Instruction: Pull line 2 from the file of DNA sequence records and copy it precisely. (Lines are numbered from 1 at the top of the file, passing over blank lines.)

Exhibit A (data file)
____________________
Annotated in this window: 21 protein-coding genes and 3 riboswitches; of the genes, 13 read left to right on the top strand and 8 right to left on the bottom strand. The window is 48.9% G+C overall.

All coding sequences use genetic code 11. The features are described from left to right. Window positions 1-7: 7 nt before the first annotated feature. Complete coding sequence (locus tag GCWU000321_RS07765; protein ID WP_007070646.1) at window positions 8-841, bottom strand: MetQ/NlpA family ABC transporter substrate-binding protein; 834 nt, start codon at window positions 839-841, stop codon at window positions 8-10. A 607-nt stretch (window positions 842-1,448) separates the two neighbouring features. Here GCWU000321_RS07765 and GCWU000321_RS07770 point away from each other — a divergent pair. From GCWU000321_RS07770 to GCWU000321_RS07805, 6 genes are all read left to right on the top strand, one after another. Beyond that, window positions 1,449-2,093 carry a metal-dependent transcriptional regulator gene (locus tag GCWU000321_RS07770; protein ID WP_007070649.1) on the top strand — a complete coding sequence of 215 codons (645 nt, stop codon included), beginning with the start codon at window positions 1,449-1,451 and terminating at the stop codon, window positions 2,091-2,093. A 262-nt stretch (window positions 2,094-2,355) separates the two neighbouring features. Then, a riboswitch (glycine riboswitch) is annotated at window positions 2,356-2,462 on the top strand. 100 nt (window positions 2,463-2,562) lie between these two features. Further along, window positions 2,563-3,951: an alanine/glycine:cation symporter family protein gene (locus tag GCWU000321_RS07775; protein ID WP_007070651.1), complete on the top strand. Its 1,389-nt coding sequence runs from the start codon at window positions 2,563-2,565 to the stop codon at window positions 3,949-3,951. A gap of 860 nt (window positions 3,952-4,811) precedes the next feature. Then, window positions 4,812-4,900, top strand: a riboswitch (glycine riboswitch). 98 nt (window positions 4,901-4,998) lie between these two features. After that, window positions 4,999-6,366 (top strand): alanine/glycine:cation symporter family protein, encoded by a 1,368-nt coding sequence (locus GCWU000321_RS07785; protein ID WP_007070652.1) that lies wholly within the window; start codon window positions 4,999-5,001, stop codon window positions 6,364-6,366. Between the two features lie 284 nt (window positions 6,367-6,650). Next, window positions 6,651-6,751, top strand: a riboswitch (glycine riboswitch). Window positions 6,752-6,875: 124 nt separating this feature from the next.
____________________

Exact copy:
All coding sequences use genetic code 11. The features are described from left to right. Window positions 1-7: 7 nt before the first annotated feature. Complete coding sequence (locus tag GCWU000321_RS07765; protein ID WP_007070646.1) at window positions 8-841, bottom strand: MetQ/NlpA family ABC transporter substrate-binding protein; 834 nt, start codon at window positions 839-841, stop codon at window positions 8-10. A 607-nt stretch (window positions 842-1,448) separates the two neighbouring features. Here GCWU000321_RS07765 and GCWU000321_RS07770 point away from each other — a divergent pair. From GCWU000321_RS07770 to GCWU000321_RS07805, 6 genes are all read left to right on the top strand, one after another. Beyond that, window positions 1,449-2,093 carry a metal-dependent transcriptional regulator gene (locus tag GCWU000321_RS07770; protein ID WP_007070649.1) on the top strand — a complete coding sequence of 215 codons (645 nt, stop codon included), beginning with the start codon at window positions 1,449-1,451 and terminating at the stop codon, window positions 2,091-2,093. A 262-nt stretch (window positions 2,094-2,355) separates the two neighbouring features. Then, a riboswitch (glycine riboswitch) is annotated at window positions 2,356-2,462 on the top strand. 100 nt (window positions 2,463-2,562) lie between these two features. Further along, window positions 2,563-3,951: an alanine/glycine:cation symporter family protein gene (locus tag GCWU000321_RS07775; protein ID WP_007070651.1), complete on the top strand. Its 1,389-nt coding sequence runs from the start codon at window positions 2,563-2,565 to the stop codon at window positions 3,949-3,951. A gap of 860 nt (window positions 3,952-4,811) precedes the next feature. Then, window positions 4,812-4,900, top strand: a riboswitch (glycine riboswitch). 98 nt (window positions 4,901-4,998) lie between these two features. After that, window positions 4,999-6,366 (top strand): alanine/glycine:cation symporter family protein, encoded by a 1,368-nt coding sequence (locus GCWU000321_RS07785; protein ID WP_007070652.1) that lies wholly within the window; start codon window positions 4,999-5,001, stop codon window positions 6,364-6,366. Between the two features lie 284 nt (window positions 6,367-6,650). Next, window positions 6,651-6,751, top strand: a riboswitch (glycine riboswitch). Window positions 6,752-6,875: 124 nt separating this feature from the next.